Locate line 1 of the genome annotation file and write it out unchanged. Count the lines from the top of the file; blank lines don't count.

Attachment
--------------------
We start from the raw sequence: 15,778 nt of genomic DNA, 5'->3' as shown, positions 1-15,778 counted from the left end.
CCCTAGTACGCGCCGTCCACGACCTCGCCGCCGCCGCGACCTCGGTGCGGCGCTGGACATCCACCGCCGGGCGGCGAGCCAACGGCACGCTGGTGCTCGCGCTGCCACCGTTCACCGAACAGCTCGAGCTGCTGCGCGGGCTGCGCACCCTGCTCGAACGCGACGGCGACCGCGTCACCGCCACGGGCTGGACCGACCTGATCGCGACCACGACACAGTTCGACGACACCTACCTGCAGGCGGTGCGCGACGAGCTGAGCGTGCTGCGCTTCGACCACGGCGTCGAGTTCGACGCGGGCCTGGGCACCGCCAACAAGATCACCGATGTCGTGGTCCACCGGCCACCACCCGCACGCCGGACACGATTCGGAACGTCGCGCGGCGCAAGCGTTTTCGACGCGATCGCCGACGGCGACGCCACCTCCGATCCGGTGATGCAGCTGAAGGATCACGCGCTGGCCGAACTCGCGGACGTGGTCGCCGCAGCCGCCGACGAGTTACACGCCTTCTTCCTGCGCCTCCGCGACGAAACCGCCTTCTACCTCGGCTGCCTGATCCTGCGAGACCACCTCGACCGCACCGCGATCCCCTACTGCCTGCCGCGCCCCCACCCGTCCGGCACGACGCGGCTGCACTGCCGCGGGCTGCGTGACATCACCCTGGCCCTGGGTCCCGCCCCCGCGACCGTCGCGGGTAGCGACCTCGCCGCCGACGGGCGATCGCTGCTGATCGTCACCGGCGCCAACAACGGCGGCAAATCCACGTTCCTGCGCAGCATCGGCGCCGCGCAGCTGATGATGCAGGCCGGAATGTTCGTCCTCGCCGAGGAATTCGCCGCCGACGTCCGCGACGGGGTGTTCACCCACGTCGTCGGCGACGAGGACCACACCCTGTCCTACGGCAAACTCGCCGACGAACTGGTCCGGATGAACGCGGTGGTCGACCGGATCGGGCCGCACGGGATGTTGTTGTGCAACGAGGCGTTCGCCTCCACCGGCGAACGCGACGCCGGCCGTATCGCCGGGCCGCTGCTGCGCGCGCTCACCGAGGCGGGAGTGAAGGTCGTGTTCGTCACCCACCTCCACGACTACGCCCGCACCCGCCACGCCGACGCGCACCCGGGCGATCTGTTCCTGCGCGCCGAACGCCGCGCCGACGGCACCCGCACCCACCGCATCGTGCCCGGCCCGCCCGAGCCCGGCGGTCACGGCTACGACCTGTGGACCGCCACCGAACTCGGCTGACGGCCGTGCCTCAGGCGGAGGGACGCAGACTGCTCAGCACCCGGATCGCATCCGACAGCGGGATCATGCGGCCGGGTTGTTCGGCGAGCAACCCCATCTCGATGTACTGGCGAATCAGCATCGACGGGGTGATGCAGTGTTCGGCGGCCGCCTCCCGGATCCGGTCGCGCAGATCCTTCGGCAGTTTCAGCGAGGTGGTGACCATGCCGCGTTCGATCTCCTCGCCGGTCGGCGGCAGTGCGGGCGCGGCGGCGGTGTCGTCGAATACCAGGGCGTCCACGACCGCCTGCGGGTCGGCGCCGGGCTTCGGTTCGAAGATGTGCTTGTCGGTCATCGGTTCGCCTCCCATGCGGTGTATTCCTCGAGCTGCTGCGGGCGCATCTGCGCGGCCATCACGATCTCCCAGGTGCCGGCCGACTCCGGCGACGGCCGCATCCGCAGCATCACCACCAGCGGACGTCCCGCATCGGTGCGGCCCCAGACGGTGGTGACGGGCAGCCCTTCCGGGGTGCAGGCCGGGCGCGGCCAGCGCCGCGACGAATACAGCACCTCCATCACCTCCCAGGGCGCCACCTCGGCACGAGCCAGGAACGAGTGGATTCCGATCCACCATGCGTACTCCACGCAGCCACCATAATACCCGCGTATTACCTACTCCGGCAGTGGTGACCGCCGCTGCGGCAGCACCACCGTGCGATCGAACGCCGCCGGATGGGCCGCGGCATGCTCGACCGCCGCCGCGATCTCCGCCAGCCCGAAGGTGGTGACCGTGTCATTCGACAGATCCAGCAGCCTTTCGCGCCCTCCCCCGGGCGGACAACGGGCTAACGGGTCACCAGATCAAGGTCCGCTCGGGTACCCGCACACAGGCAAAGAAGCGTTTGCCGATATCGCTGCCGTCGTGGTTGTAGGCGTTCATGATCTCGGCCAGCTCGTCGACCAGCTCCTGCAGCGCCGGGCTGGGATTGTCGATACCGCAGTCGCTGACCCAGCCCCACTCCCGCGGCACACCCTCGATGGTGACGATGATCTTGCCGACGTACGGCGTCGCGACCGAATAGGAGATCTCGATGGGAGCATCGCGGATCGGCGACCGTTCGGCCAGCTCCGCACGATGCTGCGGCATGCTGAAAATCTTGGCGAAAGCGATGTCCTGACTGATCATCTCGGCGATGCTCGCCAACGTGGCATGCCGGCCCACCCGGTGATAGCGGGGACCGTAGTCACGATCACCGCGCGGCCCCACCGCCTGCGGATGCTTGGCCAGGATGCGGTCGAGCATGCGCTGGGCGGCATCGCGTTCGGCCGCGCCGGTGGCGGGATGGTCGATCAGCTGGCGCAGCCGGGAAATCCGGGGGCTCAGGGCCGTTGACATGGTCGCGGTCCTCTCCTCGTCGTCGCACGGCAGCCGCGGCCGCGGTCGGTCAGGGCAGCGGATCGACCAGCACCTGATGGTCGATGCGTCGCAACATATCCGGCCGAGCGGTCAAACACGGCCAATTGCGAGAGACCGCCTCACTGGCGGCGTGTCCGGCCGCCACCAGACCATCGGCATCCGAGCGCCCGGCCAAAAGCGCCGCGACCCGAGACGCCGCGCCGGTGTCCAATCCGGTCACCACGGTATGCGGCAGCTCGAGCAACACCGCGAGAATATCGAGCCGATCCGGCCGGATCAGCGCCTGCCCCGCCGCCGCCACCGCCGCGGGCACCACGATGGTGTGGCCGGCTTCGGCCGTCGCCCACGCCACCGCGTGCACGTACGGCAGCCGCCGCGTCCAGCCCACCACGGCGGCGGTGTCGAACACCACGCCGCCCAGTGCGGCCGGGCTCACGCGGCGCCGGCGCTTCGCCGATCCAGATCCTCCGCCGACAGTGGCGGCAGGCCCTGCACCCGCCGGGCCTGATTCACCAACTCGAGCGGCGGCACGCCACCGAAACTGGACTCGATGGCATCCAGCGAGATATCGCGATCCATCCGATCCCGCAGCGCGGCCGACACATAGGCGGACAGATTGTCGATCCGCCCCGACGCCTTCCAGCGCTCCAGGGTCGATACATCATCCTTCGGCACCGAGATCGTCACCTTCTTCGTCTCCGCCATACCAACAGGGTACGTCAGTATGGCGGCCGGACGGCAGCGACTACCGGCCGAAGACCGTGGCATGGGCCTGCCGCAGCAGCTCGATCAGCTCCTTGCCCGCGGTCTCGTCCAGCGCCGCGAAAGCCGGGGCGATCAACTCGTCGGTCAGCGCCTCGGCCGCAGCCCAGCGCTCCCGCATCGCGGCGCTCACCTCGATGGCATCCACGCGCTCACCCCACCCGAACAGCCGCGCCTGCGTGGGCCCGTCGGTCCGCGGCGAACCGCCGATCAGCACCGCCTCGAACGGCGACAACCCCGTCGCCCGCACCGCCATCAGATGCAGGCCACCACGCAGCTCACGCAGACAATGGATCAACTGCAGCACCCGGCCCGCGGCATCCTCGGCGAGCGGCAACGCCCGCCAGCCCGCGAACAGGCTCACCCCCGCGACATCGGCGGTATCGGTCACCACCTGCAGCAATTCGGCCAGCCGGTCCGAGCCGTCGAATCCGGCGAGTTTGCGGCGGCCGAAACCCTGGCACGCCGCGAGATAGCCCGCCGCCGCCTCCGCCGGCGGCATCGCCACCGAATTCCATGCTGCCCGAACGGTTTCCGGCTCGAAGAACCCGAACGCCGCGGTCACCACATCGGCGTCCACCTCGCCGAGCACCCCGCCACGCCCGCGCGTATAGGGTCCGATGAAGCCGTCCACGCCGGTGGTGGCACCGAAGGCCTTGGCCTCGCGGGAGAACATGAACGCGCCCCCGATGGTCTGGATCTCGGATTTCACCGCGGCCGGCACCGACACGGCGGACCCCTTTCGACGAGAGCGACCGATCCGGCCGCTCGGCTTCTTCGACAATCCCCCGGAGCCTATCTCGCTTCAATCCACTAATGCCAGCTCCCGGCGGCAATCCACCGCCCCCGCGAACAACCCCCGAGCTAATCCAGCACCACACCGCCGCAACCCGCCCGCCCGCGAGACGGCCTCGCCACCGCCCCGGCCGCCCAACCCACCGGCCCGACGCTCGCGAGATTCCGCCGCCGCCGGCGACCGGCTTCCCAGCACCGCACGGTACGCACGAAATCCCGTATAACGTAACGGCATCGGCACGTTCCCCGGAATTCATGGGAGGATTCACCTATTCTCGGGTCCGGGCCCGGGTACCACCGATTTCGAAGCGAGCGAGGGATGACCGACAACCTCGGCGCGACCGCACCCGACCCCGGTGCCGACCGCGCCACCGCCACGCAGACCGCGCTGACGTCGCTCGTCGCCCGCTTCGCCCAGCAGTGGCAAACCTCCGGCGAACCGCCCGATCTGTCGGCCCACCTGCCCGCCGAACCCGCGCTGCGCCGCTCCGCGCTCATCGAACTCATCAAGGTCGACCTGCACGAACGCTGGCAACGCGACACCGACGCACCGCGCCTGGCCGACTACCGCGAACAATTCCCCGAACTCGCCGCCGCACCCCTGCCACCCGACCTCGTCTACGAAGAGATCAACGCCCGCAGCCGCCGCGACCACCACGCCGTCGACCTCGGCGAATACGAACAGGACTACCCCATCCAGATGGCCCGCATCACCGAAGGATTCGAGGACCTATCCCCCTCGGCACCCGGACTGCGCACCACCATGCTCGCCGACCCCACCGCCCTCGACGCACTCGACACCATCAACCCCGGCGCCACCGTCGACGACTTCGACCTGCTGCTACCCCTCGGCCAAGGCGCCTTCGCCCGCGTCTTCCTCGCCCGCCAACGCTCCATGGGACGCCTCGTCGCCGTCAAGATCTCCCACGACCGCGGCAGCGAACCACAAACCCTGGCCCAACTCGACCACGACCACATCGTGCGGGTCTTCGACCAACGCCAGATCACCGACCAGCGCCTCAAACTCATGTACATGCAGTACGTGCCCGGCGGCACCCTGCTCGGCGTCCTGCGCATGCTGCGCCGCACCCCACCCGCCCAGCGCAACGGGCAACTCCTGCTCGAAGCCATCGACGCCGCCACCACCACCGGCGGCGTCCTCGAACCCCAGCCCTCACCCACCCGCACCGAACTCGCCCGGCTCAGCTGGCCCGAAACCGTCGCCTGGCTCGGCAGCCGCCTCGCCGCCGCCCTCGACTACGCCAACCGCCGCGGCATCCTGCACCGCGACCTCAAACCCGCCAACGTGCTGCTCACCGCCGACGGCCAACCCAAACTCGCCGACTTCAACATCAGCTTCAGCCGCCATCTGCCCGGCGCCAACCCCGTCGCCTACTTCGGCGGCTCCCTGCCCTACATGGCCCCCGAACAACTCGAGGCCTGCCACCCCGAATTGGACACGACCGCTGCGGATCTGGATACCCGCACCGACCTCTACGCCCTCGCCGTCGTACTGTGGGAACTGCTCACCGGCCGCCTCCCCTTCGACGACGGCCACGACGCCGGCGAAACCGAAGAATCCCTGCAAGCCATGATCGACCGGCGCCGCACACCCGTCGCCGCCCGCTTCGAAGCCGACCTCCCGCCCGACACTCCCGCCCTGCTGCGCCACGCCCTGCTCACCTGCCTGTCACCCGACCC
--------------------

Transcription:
We start from the raw sequence: 15,778 nt of genomic DNA, 5'->3' as shown, positions 1-15,778 counted from the left end.